Portuguese American Journal

Poem: ‘Setting Out’ by George Monteiro

An original poem by George Monteiro (*)

Emily Dickinson was born on December 10, 1830. One of the most celebrated American poets, she died on May 15, 1886. Dickinson’s first Brazilian translator, the poet Manuel Bandeira, said that the high quality of Dickinson’s poetry was that she wrote “like a man.” He meant it as a compliment. Writing in the 1940s, it was the highest compliment he could give the great American woman poet. Of course, the world knows better. Writing poems to be shown only, as terms it in one of her most celebrated poems, to a “select society,” she rejected all publication. Her “mind,” as she said, was not up for “auction.” Only in 1890, four years after her death in her fifty-sixth year, did there appear a modest selection of her remarkable work, entitled, simply, Poems. These were followed, in the same decade, by the publication of Poems, Second Series, and Poems, Third Series. The rest is history.

 

Setting Out

 

Mornings, before starting down to
her day, she salted the pocket of her
clean apron with a pencil stub and
a scrap of paper, folded once—so
that she need not search about for
the wherewithal to squirrel away a
sudden thought or secure a singular
word, as she played at domesticity.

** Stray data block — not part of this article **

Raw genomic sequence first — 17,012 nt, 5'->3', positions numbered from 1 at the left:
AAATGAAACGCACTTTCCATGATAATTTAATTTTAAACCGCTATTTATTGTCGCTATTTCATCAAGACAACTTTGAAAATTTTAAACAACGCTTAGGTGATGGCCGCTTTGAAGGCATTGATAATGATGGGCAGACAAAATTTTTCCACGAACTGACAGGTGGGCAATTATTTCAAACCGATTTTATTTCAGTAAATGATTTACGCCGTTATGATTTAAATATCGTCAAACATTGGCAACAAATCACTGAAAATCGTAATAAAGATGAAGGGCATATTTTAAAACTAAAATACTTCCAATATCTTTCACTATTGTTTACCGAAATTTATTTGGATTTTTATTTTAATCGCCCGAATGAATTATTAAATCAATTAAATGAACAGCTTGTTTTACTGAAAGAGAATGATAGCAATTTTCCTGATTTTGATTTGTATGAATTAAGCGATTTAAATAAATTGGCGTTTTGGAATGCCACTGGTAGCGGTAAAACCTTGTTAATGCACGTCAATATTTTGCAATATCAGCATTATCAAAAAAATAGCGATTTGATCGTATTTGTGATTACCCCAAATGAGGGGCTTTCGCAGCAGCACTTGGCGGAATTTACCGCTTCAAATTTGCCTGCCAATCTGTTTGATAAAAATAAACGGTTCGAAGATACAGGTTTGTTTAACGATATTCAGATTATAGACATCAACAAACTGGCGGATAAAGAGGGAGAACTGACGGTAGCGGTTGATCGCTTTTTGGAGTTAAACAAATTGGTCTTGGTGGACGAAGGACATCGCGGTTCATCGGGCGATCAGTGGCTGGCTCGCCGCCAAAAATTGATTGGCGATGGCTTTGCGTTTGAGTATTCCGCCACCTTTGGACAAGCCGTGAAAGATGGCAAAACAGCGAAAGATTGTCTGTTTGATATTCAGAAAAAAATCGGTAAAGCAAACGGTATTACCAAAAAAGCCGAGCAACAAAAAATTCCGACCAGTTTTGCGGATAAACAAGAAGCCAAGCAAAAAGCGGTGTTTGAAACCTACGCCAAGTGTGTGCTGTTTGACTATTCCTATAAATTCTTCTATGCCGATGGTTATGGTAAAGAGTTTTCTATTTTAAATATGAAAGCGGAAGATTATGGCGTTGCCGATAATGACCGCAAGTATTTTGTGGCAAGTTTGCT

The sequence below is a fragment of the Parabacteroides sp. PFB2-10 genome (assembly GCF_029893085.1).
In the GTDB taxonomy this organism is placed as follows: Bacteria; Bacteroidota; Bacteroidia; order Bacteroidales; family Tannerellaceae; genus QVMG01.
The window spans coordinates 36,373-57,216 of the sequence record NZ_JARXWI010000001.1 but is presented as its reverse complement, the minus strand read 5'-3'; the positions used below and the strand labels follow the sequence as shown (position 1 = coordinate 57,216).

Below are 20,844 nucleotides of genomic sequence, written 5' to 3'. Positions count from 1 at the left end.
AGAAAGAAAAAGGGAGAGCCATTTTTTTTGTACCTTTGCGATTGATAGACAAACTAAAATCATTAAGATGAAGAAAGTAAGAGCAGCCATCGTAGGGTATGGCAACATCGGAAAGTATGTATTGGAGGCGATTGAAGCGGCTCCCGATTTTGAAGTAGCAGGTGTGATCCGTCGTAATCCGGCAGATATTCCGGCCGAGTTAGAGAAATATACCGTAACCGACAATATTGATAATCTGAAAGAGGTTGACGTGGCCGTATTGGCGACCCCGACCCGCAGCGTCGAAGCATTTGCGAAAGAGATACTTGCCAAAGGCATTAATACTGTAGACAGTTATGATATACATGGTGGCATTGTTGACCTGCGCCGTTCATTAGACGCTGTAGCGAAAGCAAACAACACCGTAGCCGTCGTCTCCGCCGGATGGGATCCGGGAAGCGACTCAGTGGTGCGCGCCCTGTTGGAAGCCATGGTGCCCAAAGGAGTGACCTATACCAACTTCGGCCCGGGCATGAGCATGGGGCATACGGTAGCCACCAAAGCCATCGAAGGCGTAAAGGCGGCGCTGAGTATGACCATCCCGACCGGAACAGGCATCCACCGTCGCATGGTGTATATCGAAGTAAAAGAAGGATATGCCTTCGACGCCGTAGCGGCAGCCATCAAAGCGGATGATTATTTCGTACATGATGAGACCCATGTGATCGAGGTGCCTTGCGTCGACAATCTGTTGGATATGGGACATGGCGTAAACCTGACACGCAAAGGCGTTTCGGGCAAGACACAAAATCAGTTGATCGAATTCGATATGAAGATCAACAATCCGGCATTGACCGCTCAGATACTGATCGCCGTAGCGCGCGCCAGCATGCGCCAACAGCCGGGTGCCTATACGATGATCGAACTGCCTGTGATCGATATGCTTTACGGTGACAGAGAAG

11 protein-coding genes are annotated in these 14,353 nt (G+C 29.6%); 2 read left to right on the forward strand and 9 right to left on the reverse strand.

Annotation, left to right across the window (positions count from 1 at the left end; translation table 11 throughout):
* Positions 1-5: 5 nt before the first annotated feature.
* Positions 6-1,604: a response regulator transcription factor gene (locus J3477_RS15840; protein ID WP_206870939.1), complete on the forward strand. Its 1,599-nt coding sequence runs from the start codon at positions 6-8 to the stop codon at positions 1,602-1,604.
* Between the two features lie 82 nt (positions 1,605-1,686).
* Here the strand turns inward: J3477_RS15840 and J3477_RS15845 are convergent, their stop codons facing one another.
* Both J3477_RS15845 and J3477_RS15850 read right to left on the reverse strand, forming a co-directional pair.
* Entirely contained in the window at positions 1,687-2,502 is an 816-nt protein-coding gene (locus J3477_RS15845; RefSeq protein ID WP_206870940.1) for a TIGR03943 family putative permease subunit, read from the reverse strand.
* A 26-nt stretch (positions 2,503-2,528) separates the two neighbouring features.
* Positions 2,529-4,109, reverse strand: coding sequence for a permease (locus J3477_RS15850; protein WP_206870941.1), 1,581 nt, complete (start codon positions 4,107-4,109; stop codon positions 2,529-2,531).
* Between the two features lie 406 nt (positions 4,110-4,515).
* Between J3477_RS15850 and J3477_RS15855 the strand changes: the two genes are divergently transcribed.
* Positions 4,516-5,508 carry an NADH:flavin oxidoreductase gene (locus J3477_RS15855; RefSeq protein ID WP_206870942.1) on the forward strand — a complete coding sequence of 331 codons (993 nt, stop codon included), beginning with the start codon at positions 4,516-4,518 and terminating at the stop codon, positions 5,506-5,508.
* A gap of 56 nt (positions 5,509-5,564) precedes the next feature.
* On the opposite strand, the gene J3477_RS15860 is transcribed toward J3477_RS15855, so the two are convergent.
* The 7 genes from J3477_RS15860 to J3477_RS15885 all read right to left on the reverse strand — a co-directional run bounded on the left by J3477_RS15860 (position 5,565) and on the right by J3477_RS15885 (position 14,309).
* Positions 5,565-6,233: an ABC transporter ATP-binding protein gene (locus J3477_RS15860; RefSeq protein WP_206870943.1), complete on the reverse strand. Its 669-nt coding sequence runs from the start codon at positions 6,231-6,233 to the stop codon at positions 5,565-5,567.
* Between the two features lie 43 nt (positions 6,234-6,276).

Sept. 22, 2013

Emily

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George Monteiro, professor emeritus of English and of Portuguese and Brazilian Studies at Brown University, is the author or editor of books on Henry James, Henry Adams, Robert Frost, Stephen Crane, Emily Dickinson, Fernando Pessoa, and Luis de Camões, among others. He served as Fulbright lecturer in American Literature in Brazil–São Paulo and Bahia–Ecuador and Argentina; and as Visiting Professor in UFMG in Belo Horizonte. In 2007 he served as Helio and Amelia Pedroso / Luso-American Foundation Professor of Portuguese, University of Massachusetts Dartmouth. Among his recent books are Stephen Crane’s Blue Badge of Courage, Fernando Pessoa and Nineteenth-Century Anglo-American Literature, The Presence of Pessoa, The Presence of Camões, Conversations with Elizabeth Bishop, Critical Essays on Ernest Hemingway’s A Farewell to Arms, Fernando Pessoa and Nineteen-Century Anglo-American Literature and Elizabeth Bishop in Brazil and After: A poetic Career Transformed. Among his translations are Iberian Poems by Miguel Torga, A Man Smiles at Death with Half a Face by José Rodrigues Miguéis, Self-Analysis and Thirty Other Poems by Fernando Pessoa, and In Crete, with the Minotaur, and Other Poems by Jorge de Sena. He has also published two collections of poems, The Coffee Exchange and Double Weaver’s Knot. More…
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